OLIVER DARCY, CNN SENIOR MEDIA REPORTER: Yes. I think it stretches credibility to say that he didn't know who this was. I mean, Nick Fuentes is a pretty prominent individual in the far-right fever swamp that Donald Trump frequents these days.
And so I find it hard to believe that he or his advisers didn't know ahead of time who this was and I also find it hard to believe during dinner that it didn't become quite clear how radical Fuentes is. I mean, this is a very vocal person when it comes to expressing extremist ideology. He was out there praising the Taliban, for instance, for taking over Afghanistan, saying it was a positive development in the world because he finds their Christian conservative world view to be something to aspire to.
So, even if he didn't know who he was prior to dinner, I'm sure he got a good sense of who he was during dinner. And take Kanye West with a grain of salt but Kanye West is out there saying that he was very impressed with his views.
And, outside of all of that, he has one of these things, right? He could get on Truth Social right now and condemn Nick Fuentes. Instead, he's really just downplaying this dinner. So, I think that kind of says it all, doesn't it?
MARQUARDT: Yes. And I should correct myself. It wasn't an apology. It was some sort of explanation that the former president doesn't really apologize.
Andrew, in terms of the danger here, how worrying is it, do you think, that the former president is really elevating people like this when especially when this threat of domestic violent extremism, we know, is so high?
ANDREW MCCABE, CNN SENIOR LAW ENFORCEMENT ANALYST: Well, it's a great question. And I think you have to go back a little bit to understand that for decades in this country, people who held and espoused the sorts of views that Nick Fuentes does kind of existed in a nonexistent political backwater, right? You couldn't go out publicly and say these sorts of things. I mean, you could, you have the right to do that, but you're pretty quickly denounced.
The reason they're so prominent now is because people like Donald Trump and other political leaders in this country have done things, like met with people like this or responded to their invitations to speak at conferences or met with them and accepted them as dinner guests in their home, the private club of Mar-a-Lago. Those sorts of actions validate these people and validate their views in a way that allows this toxic spread to grow.
And this is what people like Nick Fuentes thrive on. He needs that sort of highly visible validation and acceptance by the absolute highest level of political leadership, in this case, in the Republican Party anyway, he uses that to engender new supporters, new viewers, new readers of his materials. That's how they get their views out to a wider audience. That's how they recruit more people and supporters. And that's why we're in the situation today where domestic extremist violence is at levels we have never seen before because these things that used to be relegated to the backwaters are now accepted and discussed right on social media and on regular media by people like that.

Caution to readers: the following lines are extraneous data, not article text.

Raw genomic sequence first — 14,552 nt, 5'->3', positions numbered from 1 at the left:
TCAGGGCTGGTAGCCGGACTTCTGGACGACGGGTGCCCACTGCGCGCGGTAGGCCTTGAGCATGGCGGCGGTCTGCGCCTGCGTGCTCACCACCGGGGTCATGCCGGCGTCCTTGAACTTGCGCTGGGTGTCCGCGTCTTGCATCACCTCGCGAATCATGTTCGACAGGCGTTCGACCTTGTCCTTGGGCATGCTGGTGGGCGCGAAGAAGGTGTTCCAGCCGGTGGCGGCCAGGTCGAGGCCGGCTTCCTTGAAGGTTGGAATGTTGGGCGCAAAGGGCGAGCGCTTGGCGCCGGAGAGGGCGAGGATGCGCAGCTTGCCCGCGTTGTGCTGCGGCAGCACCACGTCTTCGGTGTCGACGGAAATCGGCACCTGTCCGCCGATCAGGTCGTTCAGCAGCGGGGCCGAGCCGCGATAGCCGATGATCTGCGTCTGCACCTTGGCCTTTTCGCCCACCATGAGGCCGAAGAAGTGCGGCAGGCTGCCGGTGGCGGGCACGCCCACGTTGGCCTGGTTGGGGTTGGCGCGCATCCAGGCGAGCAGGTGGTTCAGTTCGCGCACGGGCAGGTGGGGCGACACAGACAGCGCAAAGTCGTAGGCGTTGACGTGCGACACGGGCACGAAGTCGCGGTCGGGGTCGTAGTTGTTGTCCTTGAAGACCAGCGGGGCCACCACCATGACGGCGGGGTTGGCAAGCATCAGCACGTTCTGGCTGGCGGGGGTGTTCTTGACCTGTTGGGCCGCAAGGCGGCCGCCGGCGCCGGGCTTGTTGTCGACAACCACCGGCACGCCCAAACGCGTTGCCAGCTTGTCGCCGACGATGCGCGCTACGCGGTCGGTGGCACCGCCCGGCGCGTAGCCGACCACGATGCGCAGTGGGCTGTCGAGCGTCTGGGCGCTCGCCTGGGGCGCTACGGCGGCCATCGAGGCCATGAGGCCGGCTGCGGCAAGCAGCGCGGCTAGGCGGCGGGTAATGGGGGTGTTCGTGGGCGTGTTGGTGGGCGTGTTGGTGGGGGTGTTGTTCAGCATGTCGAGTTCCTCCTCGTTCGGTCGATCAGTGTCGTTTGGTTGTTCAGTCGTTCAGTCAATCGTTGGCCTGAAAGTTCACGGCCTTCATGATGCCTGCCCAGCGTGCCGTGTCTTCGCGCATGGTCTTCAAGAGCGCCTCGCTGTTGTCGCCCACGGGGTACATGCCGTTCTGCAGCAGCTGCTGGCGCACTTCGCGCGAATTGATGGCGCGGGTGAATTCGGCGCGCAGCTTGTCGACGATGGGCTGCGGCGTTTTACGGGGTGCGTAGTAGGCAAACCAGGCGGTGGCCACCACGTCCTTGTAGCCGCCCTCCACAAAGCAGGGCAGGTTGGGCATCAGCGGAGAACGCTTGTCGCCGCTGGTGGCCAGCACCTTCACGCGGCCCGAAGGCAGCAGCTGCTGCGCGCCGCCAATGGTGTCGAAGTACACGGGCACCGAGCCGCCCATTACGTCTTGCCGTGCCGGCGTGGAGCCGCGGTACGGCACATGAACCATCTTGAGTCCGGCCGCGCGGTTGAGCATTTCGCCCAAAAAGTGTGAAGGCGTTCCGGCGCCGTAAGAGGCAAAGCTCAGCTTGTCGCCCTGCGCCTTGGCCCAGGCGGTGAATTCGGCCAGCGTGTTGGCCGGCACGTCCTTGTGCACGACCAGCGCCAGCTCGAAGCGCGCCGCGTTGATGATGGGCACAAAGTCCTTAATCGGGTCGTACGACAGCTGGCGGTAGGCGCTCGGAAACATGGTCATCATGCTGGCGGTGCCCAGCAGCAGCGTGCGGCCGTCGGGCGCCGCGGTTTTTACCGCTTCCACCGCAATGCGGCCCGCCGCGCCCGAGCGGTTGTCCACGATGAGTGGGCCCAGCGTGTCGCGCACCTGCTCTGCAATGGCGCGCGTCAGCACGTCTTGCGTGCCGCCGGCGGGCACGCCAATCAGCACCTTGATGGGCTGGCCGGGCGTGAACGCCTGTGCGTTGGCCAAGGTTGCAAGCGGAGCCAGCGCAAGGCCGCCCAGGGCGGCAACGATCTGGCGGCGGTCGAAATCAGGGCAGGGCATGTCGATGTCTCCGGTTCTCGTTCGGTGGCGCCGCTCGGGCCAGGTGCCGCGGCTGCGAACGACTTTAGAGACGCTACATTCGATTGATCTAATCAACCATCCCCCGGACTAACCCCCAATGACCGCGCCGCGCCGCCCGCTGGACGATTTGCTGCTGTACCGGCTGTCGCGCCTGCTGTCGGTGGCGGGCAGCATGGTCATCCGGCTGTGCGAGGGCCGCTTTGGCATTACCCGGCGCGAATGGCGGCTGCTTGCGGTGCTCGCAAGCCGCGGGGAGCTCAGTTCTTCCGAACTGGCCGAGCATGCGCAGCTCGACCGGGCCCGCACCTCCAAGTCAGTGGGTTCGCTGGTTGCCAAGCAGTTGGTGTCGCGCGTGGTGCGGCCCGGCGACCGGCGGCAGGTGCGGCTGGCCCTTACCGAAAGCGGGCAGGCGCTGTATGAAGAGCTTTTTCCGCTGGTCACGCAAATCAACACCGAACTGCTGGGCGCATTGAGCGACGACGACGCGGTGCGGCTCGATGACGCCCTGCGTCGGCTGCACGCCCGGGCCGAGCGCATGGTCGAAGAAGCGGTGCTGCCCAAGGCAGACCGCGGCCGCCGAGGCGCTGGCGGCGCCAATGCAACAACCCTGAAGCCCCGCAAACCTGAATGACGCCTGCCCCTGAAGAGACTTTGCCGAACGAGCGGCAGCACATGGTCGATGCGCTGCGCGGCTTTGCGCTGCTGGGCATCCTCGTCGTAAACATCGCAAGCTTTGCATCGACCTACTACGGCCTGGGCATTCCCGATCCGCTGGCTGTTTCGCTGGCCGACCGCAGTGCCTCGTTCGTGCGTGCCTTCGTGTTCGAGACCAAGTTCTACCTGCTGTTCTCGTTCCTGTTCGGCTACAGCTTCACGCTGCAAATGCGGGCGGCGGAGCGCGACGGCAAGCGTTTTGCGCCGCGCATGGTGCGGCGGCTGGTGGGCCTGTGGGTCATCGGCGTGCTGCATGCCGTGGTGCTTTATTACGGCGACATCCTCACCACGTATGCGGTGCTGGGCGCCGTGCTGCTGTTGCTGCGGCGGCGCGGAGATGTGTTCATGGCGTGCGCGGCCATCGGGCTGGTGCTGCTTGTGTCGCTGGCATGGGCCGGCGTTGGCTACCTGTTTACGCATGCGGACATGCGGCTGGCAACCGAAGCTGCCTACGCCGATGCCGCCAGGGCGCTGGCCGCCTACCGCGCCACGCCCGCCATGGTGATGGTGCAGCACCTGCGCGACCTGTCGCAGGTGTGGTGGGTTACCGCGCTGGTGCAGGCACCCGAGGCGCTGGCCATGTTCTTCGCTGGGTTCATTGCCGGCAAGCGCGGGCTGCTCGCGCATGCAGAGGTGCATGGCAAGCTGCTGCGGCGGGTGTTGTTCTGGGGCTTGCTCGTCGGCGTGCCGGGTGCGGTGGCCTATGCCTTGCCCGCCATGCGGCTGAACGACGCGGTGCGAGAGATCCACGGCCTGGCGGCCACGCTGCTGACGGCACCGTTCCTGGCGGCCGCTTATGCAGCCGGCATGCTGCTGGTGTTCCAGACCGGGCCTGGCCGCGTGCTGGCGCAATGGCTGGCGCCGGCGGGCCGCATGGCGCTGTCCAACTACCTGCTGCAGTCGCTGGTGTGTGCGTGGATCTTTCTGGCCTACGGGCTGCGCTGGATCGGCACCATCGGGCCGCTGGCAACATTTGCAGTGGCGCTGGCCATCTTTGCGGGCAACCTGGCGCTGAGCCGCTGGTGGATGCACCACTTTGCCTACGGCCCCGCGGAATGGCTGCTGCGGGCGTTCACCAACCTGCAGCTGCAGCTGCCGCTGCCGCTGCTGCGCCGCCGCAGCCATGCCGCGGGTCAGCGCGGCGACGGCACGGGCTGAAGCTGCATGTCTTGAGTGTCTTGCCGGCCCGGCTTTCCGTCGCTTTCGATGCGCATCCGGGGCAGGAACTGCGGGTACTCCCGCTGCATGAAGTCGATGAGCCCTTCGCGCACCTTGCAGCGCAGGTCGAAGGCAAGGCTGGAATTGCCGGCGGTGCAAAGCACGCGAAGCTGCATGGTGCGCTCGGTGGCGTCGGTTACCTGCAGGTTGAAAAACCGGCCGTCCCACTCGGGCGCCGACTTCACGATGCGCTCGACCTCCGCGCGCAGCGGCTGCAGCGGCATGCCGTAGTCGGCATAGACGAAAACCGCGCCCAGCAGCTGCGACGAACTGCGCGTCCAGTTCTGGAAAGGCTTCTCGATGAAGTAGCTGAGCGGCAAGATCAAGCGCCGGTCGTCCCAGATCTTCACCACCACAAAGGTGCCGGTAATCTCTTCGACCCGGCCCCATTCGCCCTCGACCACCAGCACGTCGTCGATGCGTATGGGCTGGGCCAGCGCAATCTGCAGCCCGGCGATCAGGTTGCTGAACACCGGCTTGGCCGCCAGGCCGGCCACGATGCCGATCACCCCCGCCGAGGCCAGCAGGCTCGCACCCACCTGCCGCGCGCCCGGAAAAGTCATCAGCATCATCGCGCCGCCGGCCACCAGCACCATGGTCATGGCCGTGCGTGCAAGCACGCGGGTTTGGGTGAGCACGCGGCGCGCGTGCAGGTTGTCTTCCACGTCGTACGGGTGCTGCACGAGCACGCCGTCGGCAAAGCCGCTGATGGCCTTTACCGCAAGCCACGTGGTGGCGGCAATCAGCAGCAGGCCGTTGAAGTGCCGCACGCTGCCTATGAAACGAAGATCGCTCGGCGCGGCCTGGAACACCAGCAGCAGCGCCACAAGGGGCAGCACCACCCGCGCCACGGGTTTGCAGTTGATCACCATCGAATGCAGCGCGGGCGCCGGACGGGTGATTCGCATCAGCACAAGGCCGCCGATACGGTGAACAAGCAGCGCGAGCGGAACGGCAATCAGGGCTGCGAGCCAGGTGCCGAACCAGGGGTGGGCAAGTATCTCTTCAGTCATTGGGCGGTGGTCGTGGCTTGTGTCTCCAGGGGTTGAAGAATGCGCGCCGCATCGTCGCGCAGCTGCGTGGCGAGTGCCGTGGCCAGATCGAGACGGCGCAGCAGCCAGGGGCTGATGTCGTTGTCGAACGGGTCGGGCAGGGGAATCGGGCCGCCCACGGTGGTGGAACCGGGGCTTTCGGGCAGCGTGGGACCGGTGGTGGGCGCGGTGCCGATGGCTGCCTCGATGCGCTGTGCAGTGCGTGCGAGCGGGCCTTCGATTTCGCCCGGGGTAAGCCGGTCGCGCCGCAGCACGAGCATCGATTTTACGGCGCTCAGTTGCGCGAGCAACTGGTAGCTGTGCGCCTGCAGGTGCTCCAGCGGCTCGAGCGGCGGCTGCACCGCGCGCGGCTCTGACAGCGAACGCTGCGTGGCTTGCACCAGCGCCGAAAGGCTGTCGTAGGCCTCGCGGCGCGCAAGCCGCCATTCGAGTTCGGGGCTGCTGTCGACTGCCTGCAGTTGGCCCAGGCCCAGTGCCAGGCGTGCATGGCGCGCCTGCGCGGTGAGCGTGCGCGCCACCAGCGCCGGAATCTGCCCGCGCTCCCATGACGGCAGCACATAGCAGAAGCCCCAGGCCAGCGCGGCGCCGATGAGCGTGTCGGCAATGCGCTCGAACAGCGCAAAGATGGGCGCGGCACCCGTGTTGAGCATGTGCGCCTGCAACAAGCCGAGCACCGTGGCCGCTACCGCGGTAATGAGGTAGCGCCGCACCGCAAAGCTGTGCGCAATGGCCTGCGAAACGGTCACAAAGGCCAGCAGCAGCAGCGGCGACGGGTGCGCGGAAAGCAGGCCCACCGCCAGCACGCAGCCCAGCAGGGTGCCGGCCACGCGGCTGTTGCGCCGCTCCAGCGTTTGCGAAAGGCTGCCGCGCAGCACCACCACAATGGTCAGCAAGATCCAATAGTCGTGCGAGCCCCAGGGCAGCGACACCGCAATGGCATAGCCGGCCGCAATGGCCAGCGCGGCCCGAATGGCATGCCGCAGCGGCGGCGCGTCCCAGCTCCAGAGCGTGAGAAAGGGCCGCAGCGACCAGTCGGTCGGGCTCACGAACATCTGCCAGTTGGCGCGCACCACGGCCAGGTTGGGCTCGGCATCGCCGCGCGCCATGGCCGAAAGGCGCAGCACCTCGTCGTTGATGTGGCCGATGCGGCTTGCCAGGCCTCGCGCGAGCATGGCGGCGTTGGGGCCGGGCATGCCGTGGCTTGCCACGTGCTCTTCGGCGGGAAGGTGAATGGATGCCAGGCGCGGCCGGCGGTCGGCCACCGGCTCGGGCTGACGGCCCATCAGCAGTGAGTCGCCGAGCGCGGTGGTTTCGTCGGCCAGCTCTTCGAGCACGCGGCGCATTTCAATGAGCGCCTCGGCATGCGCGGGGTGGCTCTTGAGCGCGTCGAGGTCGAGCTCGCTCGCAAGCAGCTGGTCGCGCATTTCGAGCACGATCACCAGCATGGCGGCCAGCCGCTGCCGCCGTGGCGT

MARQUARDT: Yes, it's just mainstreaming hate, it's as simple as that.
Oliver, at the same time, we've got Twitter, of course, taken over by Elon Musk, more far-right voices have been allowed back onto the platform. What is the latest there?
DARCY: Yes. Well, Nick Fuentes is actually one of those people who has been banned from the platform and seemingly one of those people that would be covered under this general amnesty that Elon Musk says will occur next week for people who haven't broken the law but who have been banned from the platform. So, I think you might be seeing Twitter get a lot more chaotic when you talk about people used to being confined to dark corners of the web. Twitter is a place that platforms some of those people. And they were eventually banned, but now it seems that Musk is going to allow them back onto the platform and give them voice.
MARQUARDT: Really, we have a couple moments left, but, Andrew, to you again about the potential dangers there of these types of people being on this more mainstream platform, how worried are you about these changes?
MCCABE: You know, all of that, Alex, conveys that sort of legitimacy and validation and gives them a megaphone to attract more viewers and more supporters. And the snowball continues running downhill. It's a very dangerous situation.
MARQUARDT: It is indeed. Andrew McCabe, Oliver Darcy, Maeve Reston, thanks, as always, for your time and expertise, I really appreciate it.
All right, just ahead, a game watched around the world, how Team USA pulled off a dramatic draw against England in the World Cup. Stay with us.
MARQUARDT: No goal, a dramatic tie at the World Cup soccer match between the U.S. and England today.
England's captain, Harry Kane, admitting that it was not our best performance, he said, while U.S. players said they weren't too disappointed with the final 0-0 score.
Let's bring in CNN Sports Analyst Christine Brennan to break down this match and other stories swirling around Qatar's first World Cup. Christine, I want to talk first about that highly watched dramatic U.S./England game. A lot of close calls, a lot of opportunities for the U.S. to score, they weren't able to. But do you think this team, which is quite young, showed promise against England, who -- they were much more heavily favored.
CHRISTINE BRENNAN, CNN SPORTS ANALYST: Absolutely, Alex. If anything can be a victory when it's a 0-0 tie, this was it. The U.S. has to feel really good about this. And I think American sports fans are sophisticated enough about soccer to understand that something like a 0-0 draw can actually be a good thing. That's the case for the United States, an incredibly young team.